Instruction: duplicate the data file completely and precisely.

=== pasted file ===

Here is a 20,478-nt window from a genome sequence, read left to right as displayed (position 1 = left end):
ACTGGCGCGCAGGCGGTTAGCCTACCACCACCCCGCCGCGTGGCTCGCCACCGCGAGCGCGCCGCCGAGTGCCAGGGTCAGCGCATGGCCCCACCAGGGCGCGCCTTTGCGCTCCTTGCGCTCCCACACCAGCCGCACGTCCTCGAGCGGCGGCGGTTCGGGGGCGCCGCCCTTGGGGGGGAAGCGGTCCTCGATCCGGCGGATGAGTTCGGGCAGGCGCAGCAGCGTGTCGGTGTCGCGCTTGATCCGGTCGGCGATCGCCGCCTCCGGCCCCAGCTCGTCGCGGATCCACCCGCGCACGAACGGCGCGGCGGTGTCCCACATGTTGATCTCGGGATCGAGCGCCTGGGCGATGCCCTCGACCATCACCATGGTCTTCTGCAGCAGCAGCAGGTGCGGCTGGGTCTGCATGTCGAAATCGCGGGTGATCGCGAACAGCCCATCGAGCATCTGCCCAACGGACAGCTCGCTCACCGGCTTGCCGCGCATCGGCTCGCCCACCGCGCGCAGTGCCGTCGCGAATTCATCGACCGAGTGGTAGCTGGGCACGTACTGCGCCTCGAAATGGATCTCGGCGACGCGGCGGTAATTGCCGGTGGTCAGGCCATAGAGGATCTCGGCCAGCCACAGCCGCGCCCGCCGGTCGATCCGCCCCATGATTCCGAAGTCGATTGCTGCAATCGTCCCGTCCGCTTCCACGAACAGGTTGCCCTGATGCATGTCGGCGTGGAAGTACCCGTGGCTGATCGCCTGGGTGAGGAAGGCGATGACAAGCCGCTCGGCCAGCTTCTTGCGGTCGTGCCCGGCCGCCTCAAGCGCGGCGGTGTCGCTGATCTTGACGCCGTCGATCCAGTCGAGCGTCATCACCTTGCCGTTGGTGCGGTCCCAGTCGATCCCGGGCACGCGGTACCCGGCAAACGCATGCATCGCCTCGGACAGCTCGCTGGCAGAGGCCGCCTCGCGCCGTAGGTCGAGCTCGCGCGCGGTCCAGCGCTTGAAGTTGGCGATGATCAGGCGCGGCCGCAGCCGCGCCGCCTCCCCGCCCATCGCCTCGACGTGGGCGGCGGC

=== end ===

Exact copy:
Here is a 20,478-nt window from a genome sequence, read left to right as displayed (position 1 = left end):
ACTGGCGCGCAGGCGGTTAGCCTACCACCACCCCGCCGCGTGGCTCGCCACCGCGAGCGCGCCGCCGAGTGCCAGGGTCAGCGCATGGCCCCACCAGGGCGCGCCTTTGCGCTCCTTGCGCTCCCACACCAGCCGCACGTCCTCGAGCGGCGGCGGTTCGGGGGCGCCGCCCTTGGGGGGGAAGCGGTCCTCGATCCGGCGGATGAGTTCGGGCAGGCGCAGCAGCGTGTCGGTGTCGCGCTTGATCCGGTCGGCGATCGCCGCCTCCGGCCCCAGCTCGTCGCGGATCCACCCGCGCACGAACGGCGCGGCGGTGTCCCACATGTTGATCTCGGGATCGAGCGCCTGGGCGATGCCCTCGACCATCACCATGGTCTTCTGCAGCAGCAGCAGGTGCGGCTGGGTCTGCATGTCGAAATCGCGGGTGATCGCGAACAGCCCATCGAGCATCTGCCCAACGGACAGCTCGCTCACCGGCTTGCCGCGCATCGGCTCGCCCACCGCGCGCAGTGCCGTCGCGAATTCATCGACCGAGTGGTAGCTGGGCACGTACTGCGCCTCGAAATGGATCTCGGCGACGCGGCGGTAATTGCCGGTGGTCAGGCCATAGAGGATCTCGGCCAGCCACAGCCGCGCCCGCCGGTCGATCCGCCCCATGATTCCGAAGTCGATTGCTGCAATCGTCCCGTCCGCTTCCACGAACAGGTTGCCCTGATGCATGTCGGCGTGGAAGTACCCGTGGCTGATCGCCTGGGTGAGGAAGGCGATGACAAGCCGCTCGGCCAGCTTCTTGCGGTCGTGCCCGGCCGCCTCAAGCGCGGCGGTGTCGCTGATCTTGACGCCGTCGATCCAGTCGAGCGTCATCACCTTGCCGTTGGTGCGGTCCCAGTCGATCCCGGGCACGCGGTACCCGGCAAACGCATGCATCGCCTCGGACAGCTCGCTGGCAGAGGCCGCCTCGCGCCGTAGGTCGAGCTCGCGCGCGGTCCAGCGCTTGAAGTTGGCGATGATCAGGCGCGGCCGCAGCCGCGCCGCCTCCCCGCCCATCGCCTCGACGTGGGCGGCGGC